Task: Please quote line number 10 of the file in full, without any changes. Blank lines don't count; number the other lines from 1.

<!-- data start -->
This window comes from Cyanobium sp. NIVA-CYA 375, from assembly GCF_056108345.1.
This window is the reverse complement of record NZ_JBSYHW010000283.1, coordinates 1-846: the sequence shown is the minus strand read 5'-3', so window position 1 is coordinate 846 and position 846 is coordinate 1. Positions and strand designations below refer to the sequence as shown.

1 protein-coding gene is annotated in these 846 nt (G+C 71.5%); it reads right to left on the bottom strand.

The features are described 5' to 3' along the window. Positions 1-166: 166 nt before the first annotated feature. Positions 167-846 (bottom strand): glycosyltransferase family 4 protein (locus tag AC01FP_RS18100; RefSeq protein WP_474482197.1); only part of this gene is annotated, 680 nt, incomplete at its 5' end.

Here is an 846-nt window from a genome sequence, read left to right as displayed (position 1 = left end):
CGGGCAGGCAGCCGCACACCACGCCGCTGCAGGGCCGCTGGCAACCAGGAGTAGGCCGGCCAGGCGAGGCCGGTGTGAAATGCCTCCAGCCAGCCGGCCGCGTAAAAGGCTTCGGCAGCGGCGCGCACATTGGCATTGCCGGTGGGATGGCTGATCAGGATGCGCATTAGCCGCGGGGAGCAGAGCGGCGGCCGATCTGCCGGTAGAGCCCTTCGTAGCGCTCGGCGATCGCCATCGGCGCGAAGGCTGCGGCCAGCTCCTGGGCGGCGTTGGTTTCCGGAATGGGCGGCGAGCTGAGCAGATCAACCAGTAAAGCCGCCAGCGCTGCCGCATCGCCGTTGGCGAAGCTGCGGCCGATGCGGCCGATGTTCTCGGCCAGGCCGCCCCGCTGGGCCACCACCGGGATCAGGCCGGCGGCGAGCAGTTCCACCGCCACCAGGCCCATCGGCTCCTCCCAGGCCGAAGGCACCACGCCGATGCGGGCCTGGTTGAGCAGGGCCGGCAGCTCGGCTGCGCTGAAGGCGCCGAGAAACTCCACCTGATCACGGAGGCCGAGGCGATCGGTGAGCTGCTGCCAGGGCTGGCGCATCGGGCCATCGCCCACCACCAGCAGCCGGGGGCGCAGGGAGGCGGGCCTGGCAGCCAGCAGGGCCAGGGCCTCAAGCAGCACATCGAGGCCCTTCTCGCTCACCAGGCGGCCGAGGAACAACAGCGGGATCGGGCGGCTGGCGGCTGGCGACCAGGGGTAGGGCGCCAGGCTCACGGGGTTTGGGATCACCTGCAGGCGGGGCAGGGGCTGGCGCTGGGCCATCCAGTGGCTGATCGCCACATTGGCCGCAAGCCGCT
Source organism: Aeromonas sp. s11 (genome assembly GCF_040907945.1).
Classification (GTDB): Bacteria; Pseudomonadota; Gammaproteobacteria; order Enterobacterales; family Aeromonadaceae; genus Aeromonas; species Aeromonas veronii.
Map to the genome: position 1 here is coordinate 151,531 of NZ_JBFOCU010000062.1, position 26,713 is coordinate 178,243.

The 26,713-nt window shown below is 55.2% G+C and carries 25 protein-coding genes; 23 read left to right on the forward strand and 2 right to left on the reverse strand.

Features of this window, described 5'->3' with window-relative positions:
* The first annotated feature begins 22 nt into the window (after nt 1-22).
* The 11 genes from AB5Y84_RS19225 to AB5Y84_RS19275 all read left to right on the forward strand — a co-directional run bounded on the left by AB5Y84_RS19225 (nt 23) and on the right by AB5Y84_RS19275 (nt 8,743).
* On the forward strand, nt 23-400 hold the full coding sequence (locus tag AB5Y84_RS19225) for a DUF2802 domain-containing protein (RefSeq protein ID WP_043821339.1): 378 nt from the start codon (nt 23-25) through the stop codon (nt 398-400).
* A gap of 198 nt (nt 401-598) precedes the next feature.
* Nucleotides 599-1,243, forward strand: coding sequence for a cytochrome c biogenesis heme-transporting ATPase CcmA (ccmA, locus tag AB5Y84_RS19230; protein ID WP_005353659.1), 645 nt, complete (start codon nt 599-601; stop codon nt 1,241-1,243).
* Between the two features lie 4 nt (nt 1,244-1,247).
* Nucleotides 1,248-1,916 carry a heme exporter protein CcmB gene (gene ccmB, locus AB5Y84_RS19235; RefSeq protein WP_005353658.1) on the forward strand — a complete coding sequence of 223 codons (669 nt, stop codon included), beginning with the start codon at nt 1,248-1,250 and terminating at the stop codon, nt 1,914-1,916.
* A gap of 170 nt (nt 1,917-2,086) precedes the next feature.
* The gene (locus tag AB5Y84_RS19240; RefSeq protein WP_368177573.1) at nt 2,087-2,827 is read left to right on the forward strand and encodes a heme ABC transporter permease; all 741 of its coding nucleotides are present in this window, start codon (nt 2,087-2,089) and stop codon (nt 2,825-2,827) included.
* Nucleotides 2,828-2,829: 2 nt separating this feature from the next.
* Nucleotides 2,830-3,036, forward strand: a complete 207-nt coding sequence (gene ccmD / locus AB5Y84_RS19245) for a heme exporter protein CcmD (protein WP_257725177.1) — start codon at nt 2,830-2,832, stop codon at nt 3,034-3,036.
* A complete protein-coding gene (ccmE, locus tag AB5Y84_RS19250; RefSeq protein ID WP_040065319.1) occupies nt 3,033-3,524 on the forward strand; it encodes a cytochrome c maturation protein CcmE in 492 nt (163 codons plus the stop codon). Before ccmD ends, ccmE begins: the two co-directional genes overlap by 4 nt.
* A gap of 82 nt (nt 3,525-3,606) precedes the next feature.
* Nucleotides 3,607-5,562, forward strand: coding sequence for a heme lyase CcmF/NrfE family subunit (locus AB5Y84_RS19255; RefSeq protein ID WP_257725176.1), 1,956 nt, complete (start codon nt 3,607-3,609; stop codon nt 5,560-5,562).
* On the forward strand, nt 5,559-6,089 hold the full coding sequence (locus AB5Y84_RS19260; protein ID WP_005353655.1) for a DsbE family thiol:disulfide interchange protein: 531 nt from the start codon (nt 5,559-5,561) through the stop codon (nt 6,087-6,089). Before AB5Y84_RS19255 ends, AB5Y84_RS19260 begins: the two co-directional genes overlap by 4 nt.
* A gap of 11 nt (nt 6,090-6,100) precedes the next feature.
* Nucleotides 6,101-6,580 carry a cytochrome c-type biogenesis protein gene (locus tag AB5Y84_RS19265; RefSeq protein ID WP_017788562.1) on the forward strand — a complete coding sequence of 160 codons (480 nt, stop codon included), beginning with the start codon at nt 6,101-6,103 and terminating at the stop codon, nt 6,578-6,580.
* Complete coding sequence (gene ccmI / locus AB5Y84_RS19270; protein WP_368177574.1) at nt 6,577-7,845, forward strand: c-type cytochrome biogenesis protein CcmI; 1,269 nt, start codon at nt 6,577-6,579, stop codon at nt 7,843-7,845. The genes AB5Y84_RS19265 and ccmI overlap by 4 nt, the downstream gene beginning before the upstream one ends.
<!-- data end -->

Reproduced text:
The 26,713-nt window shown below is 55.2% G+C and carries 25 protein-coding genes; 23 read left to right on the forward strand and 2 right to left on the reverse strand.